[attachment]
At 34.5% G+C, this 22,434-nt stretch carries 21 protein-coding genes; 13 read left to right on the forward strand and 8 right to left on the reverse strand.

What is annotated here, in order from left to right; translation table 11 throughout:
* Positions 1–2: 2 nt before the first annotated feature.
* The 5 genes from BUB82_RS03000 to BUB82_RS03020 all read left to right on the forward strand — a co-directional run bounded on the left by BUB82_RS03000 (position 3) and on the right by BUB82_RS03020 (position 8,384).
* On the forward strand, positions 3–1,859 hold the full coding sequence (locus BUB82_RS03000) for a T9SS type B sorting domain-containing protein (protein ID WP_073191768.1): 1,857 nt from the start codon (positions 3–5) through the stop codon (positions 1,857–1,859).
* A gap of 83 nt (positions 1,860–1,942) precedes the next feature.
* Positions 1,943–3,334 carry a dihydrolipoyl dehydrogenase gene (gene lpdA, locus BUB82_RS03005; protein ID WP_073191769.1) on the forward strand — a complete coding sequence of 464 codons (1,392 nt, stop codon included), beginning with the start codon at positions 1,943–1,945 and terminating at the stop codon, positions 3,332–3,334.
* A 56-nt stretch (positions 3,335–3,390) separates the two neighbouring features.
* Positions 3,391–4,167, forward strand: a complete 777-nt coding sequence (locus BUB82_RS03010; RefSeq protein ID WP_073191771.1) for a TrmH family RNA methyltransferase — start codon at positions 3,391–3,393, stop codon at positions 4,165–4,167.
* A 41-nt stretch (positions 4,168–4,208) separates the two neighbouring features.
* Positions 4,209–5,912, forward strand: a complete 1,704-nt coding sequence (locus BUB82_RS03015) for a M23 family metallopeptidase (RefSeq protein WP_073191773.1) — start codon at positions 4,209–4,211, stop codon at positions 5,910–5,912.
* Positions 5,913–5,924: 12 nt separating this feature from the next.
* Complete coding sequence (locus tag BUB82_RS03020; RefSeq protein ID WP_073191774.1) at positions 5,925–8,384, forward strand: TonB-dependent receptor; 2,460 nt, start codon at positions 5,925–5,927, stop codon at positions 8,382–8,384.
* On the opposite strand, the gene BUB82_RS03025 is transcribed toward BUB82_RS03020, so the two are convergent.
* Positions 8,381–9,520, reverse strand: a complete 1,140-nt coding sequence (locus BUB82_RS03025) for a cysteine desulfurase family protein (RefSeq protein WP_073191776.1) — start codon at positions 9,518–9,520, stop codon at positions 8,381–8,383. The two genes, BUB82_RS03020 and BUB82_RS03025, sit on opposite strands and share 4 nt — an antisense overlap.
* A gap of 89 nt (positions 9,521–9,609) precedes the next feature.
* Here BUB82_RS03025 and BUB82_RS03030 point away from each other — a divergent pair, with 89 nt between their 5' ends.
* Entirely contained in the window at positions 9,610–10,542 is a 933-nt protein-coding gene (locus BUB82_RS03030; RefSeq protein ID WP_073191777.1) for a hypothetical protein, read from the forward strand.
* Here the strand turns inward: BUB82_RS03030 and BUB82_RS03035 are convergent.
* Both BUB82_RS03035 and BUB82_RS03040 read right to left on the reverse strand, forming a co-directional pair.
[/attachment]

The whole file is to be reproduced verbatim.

At 34.5% G+C, this 22,434-nt stretch carries 21 protein-coding genes; 13 read left to right on the forward strand and 8 right to left on the reverse strand.

What is annotated here, in order from left to right; translation table 11 throughout:
* Positions 1–2: 2 nt before the first annotated feature.
* The 5 genes from BUB82_RS03000 to BUB82_RS03020 all read left to right on the forward strand — a co-directional run bounded on the left by BUB82_RS03000 (position 3) and on the right by BUB82_RS03020 (position 8,384).
* On the forward strand, positions 3–1,859 hold the full coding sequence (locus BUB82_RS03000) for a T9SS type B sorting domain-containing protein (protein ID WP_073191768.1): 1,857 nt from the start codon (positions 3–5) through the stop codon (positions 1,857–1,859).
* A gap of 83 nt (positions 1,860–1,942) precedes the next feature.
* Positions 1,943–3,334 carry a dihydrolipoyl dehydrogenase gene (gene lpdA, locus BUB82_RS03005; protein ID WP_073191769.1) on the forward strand — a complete coding sequence of 464 codons (1,392 nt, stop codon included), beginning with the start codon at positions 1,943–1,945 and terminating at the stop codon, positions 3,332–3,334.
* A 56-nt stretch (positions 3,335–3,390) separates the two neighbouring features.
* Positions 3,391–4,167, forward strand: a complete 777-nt coding sequence (locus BUB82_RS03010; RefSeq protein ID WP_073191771.1) for a TrmH family RNA methyltransferase — start codon at positions 3,391–3,393, stop codon at positions 4,165–4,167.
* A 41-nt stretch (positions 4,168–4,208) separates the two neighbouring features.
* Positions 4,209–5,912, forward strand: a complete 1,704-nt coding sequence (locus BUB82_RS03015) for a M23 family metallopeptidase (RefSeq protein WP_073191773.1) — start codon at positions 4,209–4,211, stop codon at positions 5,910–5,912.
* Positions 5,913–5,924: 12 nt separating this feature from the next.
* Complete coding sequence (locus tag BUB82_RS03020; RefSeq protein ID WP_073191774.1) at positions 5,925–8,384, forward strand: TonB-dependent receptor; 2,460 nt, start codon at positions 5,925–5,927, stop codon at positions 8,382–8,384.
* On the opposite strand, the gene BUB82_RS03025 is transcribed toward BUB82_RS03020, so the two are convergent.
* Positions 8,381–9,520, reverse strand: a complete 1,140-nt coding sequence (locus BUB82_RS03025) for a cysteine desulfurase family protein (RefSeq protein WP_073191776.1) — start codon at positions 9,518–9,520, stop codon at positions 8,381–8,383. The two genes, BUB82_RS03020 and BUB82_RS03025, sit on opposite strands and share 4 nt — an antisense overlap.
* A gap of 89 nt (positions 9,521–9,609) precedes the next feature.
* Here BUB82_RS03025 and BUB82_RS03030 point away from each other — a divergent pair, with 89 nt between their 5' ends.
* Entirely contained in the window at positions 9,610–10,542 is a 933-nt protein-coding gene (locus BUB82_RS03030; RefSeq protein ID WP_073191777.1) for a hypothetical protein, read from the forward strand.
* Here the strand turns inward: BUB82_RS03030 and BUB82_RS03035 are convergent.
* Both BUB82_RS03035 and BUB82_RS03040 read right to left on the reverse strand, forming a co-directional pair.